We Need More Brain Donations Among Veterans in Order to Study Military CTE

We’re nowhere near the number of brain studies in military, especially of the OIF/OEF, the recent war, that we just don’t have as many to study. It’s like 10% of what we got in athletes, and it’s a more complicated story. So there’s a huge push for more military brains. Of course we want everyone to live healthy, long lives. That’s not the point. But if the tragedy happens, if they do lose their lives, can we study the brain so we can give some hope and optimism to the current military personnel, the people that are at risk for these disorders so we know more. Our knowledge has expanded exponentially because of our very successful brain bank. Learning the mechanisms, the underlying pathologies of the disease has just given us tremendous insights. I actually think that we’ve learned more CTE in ten years than we learned about Alzheimer’s in at least 20 years. I mean it’s been a very rapid accumulation of knowledge, and that been largely because of the brain bank series. We just aren’t at that level with military. The word isn’t out. We need to study those military brains. And by donating your brain to this science, you are contributing to the future health of other soldiers and military personnel. There’ll never be a time where we’re not in conflict or at war. There’ll never be a time when we don’t have a military. This will be a constant in our lives. But if we can know more and keep them safe, that’ll be a tremendous advance. This video was produced by BrainLine thanks to generous support from the Infinite Hero Foundation.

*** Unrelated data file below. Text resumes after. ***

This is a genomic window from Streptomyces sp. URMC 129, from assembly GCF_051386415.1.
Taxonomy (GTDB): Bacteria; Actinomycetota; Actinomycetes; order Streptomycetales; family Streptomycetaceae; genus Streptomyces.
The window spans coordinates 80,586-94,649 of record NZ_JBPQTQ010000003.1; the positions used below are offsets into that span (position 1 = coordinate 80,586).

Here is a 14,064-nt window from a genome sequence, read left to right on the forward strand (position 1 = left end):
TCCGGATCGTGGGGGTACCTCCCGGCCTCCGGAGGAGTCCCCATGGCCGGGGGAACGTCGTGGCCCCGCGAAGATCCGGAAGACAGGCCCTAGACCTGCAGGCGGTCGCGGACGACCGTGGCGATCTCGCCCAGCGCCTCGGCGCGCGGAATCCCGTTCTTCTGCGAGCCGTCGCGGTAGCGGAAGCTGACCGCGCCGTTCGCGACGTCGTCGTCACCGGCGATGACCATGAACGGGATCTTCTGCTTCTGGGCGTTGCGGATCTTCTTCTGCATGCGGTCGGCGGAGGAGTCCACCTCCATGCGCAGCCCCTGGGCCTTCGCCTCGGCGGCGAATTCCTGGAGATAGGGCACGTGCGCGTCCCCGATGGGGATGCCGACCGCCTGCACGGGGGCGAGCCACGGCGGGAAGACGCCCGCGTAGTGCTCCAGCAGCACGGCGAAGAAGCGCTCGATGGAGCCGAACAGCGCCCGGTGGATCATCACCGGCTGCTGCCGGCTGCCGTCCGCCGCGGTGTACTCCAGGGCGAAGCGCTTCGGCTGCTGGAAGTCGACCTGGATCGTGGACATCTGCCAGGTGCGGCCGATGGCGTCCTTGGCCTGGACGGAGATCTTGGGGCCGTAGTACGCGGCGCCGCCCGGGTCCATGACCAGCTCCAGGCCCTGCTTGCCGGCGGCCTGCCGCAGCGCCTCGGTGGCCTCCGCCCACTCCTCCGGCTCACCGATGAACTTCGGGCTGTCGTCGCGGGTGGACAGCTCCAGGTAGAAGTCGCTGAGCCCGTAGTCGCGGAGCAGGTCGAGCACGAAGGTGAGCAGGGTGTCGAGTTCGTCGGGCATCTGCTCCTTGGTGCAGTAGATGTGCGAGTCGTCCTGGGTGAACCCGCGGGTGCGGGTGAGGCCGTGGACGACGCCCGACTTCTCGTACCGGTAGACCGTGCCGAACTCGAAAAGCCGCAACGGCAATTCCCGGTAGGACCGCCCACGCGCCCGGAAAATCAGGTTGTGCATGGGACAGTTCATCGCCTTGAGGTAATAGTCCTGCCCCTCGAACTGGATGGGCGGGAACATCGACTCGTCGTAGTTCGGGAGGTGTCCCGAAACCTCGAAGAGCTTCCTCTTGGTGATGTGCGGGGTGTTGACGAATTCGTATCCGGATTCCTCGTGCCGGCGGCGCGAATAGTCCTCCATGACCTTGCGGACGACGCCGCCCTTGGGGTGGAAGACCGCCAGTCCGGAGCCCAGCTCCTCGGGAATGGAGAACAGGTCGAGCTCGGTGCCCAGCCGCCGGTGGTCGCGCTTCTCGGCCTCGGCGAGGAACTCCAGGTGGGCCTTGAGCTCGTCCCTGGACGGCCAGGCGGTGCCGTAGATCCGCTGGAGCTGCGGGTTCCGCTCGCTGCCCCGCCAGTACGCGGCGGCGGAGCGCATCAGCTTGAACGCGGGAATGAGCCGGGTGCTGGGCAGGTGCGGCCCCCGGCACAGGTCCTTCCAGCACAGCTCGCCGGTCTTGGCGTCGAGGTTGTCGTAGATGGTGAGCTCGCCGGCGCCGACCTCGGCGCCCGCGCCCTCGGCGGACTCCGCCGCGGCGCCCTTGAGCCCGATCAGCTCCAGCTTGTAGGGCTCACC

We’ve learned more about CTE in ten years than we learned about Alzheimer’s in at least 20 years. This is largely in part to the amount of donations made to CTE brain banks. By donating your brain to this science, you are contributing to the future health of other service members.

Ann McKee

Ann McKee, MD is the chief neuropathologist for the Framingham Heart Study and the Boston University-based Centenarian Study. She is also the chief neuropathologist for the Boston-based Veterans Administration Medical Centers and for the Sports Legacy Institute.

Posted on BrainLine January 11, 2019.